Fertilization

 

Lucerne is a perennial crop with high demands in terms of soil fertility. Soil analyses will be essential to determine the soil fertility and to set up a fertilizer plan. The main recommendations

for fertilizing lucerne are given in the table below.

There’s an enormous effect of P and K supply on lucerne yield. This is shown in trial results from the Purdue University in USA (see picture):

 

Other nutrients, minerals and trace-elements

Another essential mineral in growing lucerne is Sulphur (S). This nutrient is important for protein formation within plants and thus, influence the crude protein content of lucerne silage or hay. Soils low in sulphur should be given additional fertilizer.

Two essential micro-elements are Molybdenum (Mb) and Boron (B). For Rhizobia growth Molybdenum is needed. Boron prevents drought stress in lucerne. Both elements are likely to be limiting on poor sandy soils.

Animal manure and slurry

Manure or slurry are preferable applied before sowing. Up to 30 tons per hectare can be applied before ploughing/cultivation. High gifts aren’t recommended though, as available nitrogen inhibits Rhizobium activity.

If used in an existing stand, manure or slurry should be applied at the beginning of the growth season before the first lucerne sprouts emerge. Handling slurry or manure is a potential risk to stand persistency, as lucerne plants are easily damaged by heavy machines.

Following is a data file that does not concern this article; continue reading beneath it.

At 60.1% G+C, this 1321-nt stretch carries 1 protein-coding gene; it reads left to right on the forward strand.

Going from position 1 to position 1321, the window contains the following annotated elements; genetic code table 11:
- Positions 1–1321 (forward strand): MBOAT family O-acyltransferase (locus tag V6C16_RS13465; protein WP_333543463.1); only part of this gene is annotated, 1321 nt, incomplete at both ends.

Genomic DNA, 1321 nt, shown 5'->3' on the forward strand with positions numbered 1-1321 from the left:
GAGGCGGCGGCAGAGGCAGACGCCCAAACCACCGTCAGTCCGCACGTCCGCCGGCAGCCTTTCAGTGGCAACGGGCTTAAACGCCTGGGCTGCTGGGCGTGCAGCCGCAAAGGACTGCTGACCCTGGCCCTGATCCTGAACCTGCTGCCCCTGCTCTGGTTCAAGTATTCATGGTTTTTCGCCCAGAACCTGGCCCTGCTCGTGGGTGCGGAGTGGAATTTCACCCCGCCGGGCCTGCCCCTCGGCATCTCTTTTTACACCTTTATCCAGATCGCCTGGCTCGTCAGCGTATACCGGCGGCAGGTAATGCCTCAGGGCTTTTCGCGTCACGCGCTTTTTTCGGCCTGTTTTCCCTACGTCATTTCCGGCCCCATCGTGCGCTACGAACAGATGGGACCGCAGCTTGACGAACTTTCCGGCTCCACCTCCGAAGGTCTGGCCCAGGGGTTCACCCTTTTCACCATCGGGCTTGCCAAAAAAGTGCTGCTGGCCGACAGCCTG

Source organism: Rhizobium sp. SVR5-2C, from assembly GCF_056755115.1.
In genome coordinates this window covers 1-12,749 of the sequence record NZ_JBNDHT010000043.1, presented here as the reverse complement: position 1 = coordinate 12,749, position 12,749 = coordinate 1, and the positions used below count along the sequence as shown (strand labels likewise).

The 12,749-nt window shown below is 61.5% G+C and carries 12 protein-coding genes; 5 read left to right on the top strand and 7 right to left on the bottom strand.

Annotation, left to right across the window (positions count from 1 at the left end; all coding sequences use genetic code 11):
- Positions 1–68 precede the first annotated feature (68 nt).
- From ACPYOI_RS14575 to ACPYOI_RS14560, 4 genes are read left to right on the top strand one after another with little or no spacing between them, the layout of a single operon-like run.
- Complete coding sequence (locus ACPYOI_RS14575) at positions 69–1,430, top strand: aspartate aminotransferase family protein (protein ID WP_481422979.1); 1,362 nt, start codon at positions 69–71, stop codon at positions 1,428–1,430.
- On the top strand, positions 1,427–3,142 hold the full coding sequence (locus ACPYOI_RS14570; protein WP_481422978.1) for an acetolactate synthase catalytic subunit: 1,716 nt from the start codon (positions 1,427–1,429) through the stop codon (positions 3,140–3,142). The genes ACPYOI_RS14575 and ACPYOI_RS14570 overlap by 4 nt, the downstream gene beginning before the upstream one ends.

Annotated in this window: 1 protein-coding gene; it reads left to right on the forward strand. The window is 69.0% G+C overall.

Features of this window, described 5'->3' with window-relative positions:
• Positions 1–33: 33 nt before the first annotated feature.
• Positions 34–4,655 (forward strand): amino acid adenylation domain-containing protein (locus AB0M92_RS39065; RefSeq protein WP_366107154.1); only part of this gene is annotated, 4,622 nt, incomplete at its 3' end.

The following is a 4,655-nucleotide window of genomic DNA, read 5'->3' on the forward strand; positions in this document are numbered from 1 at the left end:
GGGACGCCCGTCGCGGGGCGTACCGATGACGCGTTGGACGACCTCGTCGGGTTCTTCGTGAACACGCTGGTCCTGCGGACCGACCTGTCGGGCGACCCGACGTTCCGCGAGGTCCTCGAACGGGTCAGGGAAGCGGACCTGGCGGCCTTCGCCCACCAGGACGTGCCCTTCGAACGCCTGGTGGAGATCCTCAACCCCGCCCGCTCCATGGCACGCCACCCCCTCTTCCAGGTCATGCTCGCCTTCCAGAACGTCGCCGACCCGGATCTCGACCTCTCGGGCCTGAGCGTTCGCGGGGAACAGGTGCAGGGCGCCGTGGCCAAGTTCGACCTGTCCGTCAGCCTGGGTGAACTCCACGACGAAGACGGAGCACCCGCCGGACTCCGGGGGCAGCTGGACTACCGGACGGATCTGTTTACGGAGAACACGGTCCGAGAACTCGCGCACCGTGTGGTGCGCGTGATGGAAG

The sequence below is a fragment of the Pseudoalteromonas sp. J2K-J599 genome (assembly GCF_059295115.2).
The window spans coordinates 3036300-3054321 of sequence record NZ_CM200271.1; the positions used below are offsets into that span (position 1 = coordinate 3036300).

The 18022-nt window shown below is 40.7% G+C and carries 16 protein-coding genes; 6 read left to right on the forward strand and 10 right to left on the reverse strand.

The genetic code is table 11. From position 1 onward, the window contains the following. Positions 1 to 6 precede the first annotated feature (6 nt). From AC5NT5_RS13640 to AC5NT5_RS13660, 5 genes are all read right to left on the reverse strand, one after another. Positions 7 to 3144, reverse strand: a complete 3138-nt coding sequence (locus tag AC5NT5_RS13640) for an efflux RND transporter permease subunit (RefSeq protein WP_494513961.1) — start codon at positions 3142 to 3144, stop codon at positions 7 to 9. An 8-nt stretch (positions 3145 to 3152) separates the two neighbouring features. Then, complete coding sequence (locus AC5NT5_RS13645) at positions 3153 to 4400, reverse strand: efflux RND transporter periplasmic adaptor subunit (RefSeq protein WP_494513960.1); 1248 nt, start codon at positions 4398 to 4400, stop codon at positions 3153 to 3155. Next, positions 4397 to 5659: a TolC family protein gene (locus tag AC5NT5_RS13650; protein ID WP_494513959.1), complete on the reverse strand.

Nutrient deficiency

Some shortages in nutrients can be clearly identified in lucerne stands, as can be seen on the pictures below. Generally, nutrient deficiencies come back to poor inoculation, too less P/K-fertilizer or low soil quality.

 

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Nitrogen deficiency – yellowish/light-green colored plants, stunted growth. This indicates a lack of active Rhizobium in the soil, which might come from using untreated seeds, a low soil-pH or Molybdenum-deficiency.

 

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Phosphorus deficiency – stunted growth, plants are stiff and upright. Leaves tend to curl and purple coloration. Occurs mostly in spring, when soil temperature is low.

 

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Potassium deficiency – small white spots on the older leaves, on leaf margins. Later turning yellow. Occurs more often after the 1st cut and K-deficient stands can show more winterdamaga.

 

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Magnesium deficiency – younger leaves start yellowing, margins initially stay green. Might be identified as K-deficiency too.    

Click here for more information about climate zones in Europe and the Mediterranean Click here for more information about climate zones in Europe and the Mediterranean

 

Click here for more information about climate zones in Europe and the Mediterranean

 

Depending on the climate zones, Barenbrug offers various Lucerne products. Every product has its own features suitable for different conditions.

 

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